Transocean Is Still Not a 'Buy': Analyst
Exactly one year ago, on April 20th, 2010, shares in Transocean - already listed on the NYSE - started trading on the Swiss stock exchange.
With its dual listing, the world's biggest offshore drilling company sought to drum up interest among Swiss and European investors. And interest it got – but not for its listing.
The 20th of April turned out to be the beginning of a nightmare for the Swiss-based company.
The oil rig "Deepwater Horizon" that exploded in the Gulf of Mexico was owned by Transocean, but operated by BP . The disaster left 11 workers dead and led to one of the worst oil-spills in history.
Transocean's share price was hit by two factors, according to Jens Zimmermann, senior equity analyst at ABN Amro Private Banking in Zurich.
First, the costs and liabilities linked to the explosion of the rig and then, the oil spill.
So far, the question of liability has not been solved. BP is shouldering most of the liabilities, but Transocean and Halliburton could see punitive damages of around $1-$2 billion dollars, Zimmermann told CNBC in an interview.
The damage to the company's reputation was another key reason for the stock slide: "Oil firms will think twice about which rig contractor to work with in the future after the Gulf of Mexico disaster," he said.
Transocean's share price has been on a roller coaster ride since the fateful day in April. Within the first 6 weeks after the explosion, the company's share price and market value feel almost 40 percent.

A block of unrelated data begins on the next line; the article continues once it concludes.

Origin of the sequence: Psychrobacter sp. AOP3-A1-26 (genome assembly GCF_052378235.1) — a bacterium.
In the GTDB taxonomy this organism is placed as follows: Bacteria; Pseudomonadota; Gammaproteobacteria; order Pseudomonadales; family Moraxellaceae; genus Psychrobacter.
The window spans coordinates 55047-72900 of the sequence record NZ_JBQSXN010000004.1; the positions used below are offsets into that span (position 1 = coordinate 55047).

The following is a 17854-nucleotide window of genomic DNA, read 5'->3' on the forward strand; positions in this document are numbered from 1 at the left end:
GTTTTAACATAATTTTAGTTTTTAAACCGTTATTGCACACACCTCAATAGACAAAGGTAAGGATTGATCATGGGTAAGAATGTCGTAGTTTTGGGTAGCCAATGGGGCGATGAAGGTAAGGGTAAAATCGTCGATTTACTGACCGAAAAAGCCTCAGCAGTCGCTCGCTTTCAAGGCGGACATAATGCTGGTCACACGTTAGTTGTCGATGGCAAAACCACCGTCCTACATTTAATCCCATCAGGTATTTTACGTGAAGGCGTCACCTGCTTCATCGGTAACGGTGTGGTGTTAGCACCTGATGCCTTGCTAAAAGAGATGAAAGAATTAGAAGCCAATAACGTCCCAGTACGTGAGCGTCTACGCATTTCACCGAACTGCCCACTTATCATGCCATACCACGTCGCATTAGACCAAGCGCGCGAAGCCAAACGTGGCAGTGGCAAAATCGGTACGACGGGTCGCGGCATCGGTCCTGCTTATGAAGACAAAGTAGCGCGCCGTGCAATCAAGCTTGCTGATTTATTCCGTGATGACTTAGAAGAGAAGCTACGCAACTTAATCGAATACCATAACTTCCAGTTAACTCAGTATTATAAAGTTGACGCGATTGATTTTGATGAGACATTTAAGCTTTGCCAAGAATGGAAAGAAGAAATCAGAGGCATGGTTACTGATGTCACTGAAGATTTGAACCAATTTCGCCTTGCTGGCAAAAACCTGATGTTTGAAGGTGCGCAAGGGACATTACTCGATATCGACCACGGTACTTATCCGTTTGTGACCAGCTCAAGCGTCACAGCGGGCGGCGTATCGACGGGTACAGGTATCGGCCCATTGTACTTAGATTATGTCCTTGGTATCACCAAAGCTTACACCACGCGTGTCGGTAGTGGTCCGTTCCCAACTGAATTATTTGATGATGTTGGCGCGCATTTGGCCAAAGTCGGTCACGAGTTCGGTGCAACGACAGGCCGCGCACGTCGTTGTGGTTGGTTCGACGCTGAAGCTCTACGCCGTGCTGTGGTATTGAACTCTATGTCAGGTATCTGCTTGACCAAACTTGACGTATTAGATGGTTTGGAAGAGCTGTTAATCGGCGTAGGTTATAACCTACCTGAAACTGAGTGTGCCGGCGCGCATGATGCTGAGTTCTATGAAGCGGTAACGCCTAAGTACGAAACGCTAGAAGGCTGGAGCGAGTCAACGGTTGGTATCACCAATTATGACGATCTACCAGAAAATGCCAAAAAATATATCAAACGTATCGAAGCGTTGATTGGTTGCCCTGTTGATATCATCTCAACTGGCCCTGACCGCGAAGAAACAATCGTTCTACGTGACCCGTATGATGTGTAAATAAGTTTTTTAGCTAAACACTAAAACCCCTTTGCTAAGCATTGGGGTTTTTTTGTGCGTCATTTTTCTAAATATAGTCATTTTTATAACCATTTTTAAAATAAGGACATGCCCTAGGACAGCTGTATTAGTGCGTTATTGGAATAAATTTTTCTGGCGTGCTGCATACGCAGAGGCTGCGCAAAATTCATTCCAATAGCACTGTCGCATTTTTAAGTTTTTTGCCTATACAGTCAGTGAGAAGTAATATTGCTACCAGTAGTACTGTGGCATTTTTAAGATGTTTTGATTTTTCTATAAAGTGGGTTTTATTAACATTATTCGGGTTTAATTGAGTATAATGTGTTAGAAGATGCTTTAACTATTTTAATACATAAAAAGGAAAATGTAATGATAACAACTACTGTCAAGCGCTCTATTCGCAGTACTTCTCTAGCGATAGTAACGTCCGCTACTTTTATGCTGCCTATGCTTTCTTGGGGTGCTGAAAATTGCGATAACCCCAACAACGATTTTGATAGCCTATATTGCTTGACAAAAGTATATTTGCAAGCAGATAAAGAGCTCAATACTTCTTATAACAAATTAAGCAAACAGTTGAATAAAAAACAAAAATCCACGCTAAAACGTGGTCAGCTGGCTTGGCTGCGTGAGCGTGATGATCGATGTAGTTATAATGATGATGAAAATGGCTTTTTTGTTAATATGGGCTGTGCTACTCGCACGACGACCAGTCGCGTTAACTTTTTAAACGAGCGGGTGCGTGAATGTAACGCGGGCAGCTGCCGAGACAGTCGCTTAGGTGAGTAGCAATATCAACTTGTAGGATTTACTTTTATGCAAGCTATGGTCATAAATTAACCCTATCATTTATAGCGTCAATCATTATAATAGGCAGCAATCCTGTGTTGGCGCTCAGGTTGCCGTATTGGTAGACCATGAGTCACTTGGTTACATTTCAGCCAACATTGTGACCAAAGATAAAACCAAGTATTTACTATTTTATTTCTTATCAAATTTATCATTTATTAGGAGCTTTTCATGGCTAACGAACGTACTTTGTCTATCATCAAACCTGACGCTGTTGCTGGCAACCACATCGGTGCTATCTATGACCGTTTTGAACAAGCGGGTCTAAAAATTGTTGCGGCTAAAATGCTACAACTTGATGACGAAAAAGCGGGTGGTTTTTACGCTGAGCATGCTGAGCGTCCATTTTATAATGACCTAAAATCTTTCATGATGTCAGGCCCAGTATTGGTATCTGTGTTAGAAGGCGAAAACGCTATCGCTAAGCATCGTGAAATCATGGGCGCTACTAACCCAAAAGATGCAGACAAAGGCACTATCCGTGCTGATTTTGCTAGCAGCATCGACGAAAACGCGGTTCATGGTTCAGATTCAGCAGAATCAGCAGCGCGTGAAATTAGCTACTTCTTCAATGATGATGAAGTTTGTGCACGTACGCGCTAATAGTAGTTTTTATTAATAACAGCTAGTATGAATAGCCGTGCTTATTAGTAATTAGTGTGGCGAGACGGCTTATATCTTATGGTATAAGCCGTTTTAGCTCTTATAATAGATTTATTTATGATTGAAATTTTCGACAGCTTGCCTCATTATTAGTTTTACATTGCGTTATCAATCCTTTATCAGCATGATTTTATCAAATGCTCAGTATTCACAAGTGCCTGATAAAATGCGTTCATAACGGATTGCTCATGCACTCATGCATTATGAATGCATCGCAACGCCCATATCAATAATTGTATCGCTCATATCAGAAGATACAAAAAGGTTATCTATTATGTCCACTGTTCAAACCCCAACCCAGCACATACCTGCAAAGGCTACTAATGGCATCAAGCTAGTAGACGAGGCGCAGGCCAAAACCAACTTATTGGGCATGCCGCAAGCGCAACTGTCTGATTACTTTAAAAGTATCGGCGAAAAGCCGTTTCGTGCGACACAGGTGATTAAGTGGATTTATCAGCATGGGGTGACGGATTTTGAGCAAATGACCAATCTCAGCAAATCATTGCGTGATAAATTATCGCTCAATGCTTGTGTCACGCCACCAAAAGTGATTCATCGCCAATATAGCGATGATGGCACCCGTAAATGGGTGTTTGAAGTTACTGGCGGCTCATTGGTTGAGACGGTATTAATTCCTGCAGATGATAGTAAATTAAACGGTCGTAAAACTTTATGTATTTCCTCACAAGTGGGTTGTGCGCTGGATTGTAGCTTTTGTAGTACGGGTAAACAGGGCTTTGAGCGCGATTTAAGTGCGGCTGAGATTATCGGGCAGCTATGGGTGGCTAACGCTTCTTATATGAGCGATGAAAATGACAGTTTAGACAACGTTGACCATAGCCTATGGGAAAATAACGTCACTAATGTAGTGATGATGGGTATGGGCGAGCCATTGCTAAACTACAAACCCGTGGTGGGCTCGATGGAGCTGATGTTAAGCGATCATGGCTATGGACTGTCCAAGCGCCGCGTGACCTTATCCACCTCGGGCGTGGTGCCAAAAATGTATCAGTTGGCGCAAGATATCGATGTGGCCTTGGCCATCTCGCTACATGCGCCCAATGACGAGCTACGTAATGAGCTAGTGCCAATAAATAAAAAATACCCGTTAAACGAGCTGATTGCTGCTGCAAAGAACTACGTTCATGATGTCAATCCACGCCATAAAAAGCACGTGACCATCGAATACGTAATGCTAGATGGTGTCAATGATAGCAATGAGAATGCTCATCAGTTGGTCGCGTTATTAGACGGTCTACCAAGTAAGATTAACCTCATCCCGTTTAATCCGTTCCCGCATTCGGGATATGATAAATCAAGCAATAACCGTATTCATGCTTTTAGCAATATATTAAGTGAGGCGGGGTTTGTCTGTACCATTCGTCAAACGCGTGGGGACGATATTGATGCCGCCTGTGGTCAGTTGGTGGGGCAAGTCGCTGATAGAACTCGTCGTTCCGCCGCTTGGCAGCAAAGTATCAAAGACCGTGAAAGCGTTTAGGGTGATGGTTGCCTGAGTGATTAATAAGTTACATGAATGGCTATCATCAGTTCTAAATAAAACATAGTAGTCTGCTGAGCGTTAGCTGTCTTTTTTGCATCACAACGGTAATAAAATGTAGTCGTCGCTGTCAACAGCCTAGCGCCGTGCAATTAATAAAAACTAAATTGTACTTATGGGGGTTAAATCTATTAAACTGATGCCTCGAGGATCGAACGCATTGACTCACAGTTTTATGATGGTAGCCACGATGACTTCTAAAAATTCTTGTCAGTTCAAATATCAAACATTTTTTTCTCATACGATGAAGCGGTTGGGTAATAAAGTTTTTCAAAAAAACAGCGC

In the course of 2010, shares recovered but volatility persisted as new details and allegations about the explosion emerged. Exactly one year after the explosion, shares in Transocean are still down more than 30 percent on the SMI; however, they have risen almost 4 percent since the beginning of 2011.
The NYSE-listed shares of Transocean traded as low as $ 42.58 on June 9th, 2010 and have since staged an impressive rally. They now hover around the $ 75 mark.
Zimmermann, who has a "hold" rating on Transocean, said the stock is still not attractive.
"While the litigation risks in connection with the Gulf disaster are an ongoing concern, the key reason why the stock is not a 'Buy' is that the current cycle favors shallow water jack-up drilling," he said.
"Transocean is specialized on deepwater drilling, where it will take until 2013 for the market to kick-start again." Zimmermann said.
The deepwater drilling industry has also seen the entry of a number of new players in the market, which is putting pressure on rates.
Zimmermann prefers rival drilling companies Noble Drilling and Ensco , which operate in shallow-water drilling and are set to benefit from the pick-up in drilling activity Asia, Saudi Arabia and the Gulf of Mexico.
Disclosure: Jens Zimmermann has no personal, company holdings and company dealings in any of the stocks mentioned in this article.